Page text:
We spoke to the Italian producer ahead of his new EP and approaching UK dates.
Late next month, rave voyeur Lorenzo Senni will descend upon London. The multi-faceted, prodigiously talented Italian producer has spent the last few years amassing a loyal following of fans who are simultaneously perplexed and pleased with his stuttering and astringent trance-not-trance, and 2016 saw him release the fantastically beguiling Persona EP on Warp. Given that he's about to hit our shores, we've brought over this incredibly interesting interview with Senni himself from our good friends over at Noisey Italia.
THUMP: How did you get into music?
Lorenzo Senni: My father is a mechanic and has always loved music, so it was always playing in the house. He loved classic rock, like Pink Floyd and Deep Purple, but would also play soundtracks, too, stuff like Goblin's work for Dario Argento's movies. There was a lot of Italian music playing, too. The house I grew up in was attached to my grandparents' house, where he'd grown up. He used to think of my room as a kind of disco, and at weekends he'd invite friends round to listen to music, to dance. My first love was the guitar—I had a few lessons and then got into the hardcore sound of places like Cesena and Ravenna. The Romanga scene has always been pretty strong, with bands like the Reprisal and the Sentence. They were a few years older than me but already had music released, sometimes on American labels, and they were going on tour.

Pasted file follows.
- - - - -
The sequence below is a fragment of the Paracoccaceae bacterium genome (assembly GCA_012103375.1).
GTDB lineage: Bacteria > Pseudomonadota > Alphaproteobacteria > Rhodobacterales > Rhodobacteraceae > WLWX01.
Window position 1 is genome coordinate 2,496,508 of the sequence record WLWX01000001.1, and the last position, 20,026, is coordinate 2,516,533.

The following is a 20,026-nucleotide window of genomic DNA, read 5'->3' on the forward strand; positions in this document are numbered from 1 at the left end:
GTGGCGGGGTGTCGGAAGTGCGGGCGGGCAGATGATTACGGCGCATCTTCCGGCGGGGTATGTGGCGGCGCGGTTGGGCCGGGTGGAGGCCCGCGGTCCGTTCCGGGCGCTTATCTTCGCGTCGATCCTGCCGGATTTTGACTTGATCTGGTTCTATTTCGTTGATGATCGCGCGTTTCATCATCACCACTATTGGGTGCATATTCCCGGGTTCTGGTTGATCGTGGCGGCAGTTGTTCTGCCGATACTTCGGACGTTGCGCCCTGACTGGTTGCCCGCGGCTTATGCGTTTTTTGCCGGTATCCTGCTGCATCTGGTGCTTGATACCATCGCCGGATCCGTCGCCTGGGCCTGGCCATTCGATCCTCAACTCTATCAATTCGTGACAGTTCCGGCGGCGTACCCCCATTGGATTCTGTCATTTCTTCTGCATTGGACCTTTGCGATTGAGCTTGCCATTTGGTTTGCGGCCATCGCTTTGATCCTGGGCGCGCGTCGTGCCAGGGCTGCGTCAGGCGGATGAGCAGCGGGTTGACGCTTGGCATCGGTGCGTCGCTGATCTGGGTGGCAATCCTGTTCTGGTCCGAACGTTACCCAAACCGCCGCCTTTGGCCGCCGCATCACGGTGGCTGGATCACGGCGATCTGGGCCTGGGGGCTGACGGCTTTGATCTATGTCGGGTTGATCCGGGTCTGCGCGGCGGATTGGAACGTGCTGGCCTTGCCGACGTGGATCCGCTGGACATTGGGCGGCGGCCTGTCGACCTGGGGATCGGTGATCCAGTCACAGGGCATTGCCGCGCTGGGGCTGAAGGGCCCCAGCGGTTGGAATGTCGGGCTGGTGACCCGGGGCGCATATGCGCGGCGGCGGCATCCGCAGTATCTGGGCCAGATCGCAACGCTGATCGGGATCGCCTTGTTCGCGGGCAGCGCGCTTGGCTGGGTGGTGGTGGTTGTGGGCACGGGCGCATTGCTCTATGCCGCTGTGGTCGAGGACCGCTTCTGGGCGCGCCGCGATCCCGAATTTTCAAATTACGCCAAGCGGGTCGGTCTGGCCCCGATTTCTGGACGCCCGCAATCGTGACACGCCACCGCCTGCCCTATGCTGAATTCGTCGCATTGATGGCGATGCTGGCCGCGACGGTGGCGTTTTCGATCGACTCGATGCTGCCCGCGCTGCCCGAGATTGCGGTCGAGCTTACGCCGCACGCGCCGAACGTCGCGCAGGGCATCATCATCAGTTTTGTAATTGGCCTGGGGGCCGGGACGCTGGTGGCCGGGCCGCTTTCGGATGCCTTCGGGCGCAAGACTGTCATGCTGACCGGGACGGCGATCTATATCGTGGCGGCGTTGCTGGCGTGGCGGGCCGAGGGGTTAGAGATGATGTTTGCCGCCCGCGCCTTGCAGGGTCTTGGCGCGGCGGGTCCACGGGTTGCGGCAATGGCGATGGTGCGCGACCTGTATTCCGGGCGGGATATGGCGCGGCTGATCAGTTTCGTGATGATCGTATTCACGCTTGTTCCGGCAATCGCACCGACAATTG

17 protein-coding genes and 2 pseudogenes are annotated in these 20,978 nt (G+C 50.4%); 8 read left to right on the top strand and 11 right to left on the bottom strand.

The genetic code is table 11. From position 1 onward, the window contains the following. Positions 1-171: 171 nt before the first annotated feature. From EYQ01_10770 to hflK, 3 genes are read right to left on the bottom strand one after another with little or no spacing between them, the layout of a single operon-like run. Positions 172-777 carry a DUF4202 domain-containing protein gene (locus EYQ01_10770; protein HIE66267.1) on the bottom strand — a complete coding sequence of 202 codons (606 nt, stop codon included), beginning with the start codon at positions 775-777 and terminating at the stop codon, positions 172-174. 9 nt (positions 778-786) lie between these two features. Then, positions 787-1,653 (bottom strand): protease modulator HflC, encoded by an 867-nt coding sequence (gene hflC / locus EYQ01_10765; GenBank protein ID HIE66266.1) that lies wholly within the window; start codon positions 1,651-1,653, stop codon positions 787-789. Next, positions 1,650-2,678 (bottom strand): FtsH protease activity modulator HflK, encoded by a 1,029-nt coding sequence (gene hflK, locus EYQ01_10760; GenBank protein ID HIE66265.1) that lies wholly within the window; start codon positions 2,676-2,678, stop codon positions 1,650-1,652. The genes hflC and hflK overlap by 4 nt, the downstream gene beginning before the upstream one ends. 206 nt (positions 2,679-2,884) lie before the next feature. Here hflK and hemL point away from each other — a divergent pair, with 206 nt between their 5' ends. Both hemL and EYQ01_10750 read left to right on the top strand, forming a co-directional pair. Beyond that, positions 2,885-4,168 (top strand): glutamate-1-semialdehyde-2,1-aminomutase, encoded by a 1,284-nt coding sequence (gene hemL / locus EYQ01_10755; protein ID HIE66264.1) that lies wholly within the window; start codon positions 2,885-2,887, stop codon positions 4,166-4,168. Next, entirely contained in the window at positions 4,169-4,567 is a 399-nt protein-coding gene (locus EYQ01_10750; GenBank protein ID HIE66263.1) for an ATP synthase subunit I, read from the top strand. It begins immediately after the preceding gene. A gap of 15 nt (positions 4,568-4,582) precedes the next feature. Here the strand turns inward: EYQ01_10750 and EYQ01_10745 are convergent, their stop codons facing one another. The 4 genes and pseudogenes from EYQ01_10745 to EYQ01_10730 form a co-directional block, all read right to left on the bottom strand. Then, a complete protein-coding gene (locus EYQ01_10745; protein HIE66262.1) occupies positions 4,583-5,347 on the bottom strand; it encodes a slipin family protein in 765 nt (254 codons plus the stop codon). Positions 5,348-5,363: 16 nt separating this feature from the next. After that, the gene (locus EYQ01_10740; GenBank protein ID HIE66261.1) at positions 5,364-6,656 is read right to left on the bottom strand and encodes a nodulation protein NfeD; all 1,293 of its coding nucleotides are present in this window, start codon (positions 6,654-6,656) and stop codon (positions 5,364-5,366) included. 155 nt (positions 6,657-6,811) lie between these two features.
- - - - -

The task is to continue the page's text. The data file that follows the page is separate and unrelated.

When I was 16 I started playing jazz drums and it changed my life: it was a strange time and I didn't understand what exactly I liked, and drums gave me direction. I played with guys who used synthesizers, multi-effect pedals, beat on the bass strings with chopsticks, sounds from behind the rock territory that was familiar to me. My teacher, John D'Angelo, was 70 years old. I remember the first lesson, I asked him where I could rent pieces for the instrument, and he said, "But you sleep at night?" Of course yes, I sleep. "And then you're good to go as well. For the first three or four months you need is a pillow." His charisma had won me over.
And how did you get from there to electronics?
When I was nineteen I went to study music at the DAMS of Bologna and I met the David Tudor and John Cage. Who were the "sons" of these composers? From there I got into Editions Mego, Raster Noton, that kind of thing. I bought their records from Underground Records. The whole scene was using Max/MSP as the main tool, so I started using it too. Mego had a kind of split personality thing going on, using this academic software with irony, and I read every interview with Pita, ever interview with Fennesz, and figured I needed a Powerbook G3.
How do you compose now?
Until Superimpositions, with computers that send sequences of notes to a synth. Once you've found a melody, you can loop it and move it from the computer to the synth to work on the sound parameters. I've changed my procedures recently, though. I've got no desire to do another Quantum Jelly.
Those two albums have seen you take a place in the discourse around the idea of "deconstructing rave," right? Artists who work with elements of historical dance sounds and arrive at a non-functional result.
It's strange to be in the middle of it. It all started because I came back to the sounds I used to hear out at the weekend with my best friends. We went to a club called Cocoricò and listened to commercial stuff. I didn't like the beat, but there was something interesting in them. So I started playing with them, and cutting bits out, and eventually got invited to play a festival in Barcelona with Florian Hecker, Phil Niblock, Cut Hands and Mark Fell. And got a shitty review in The Wire.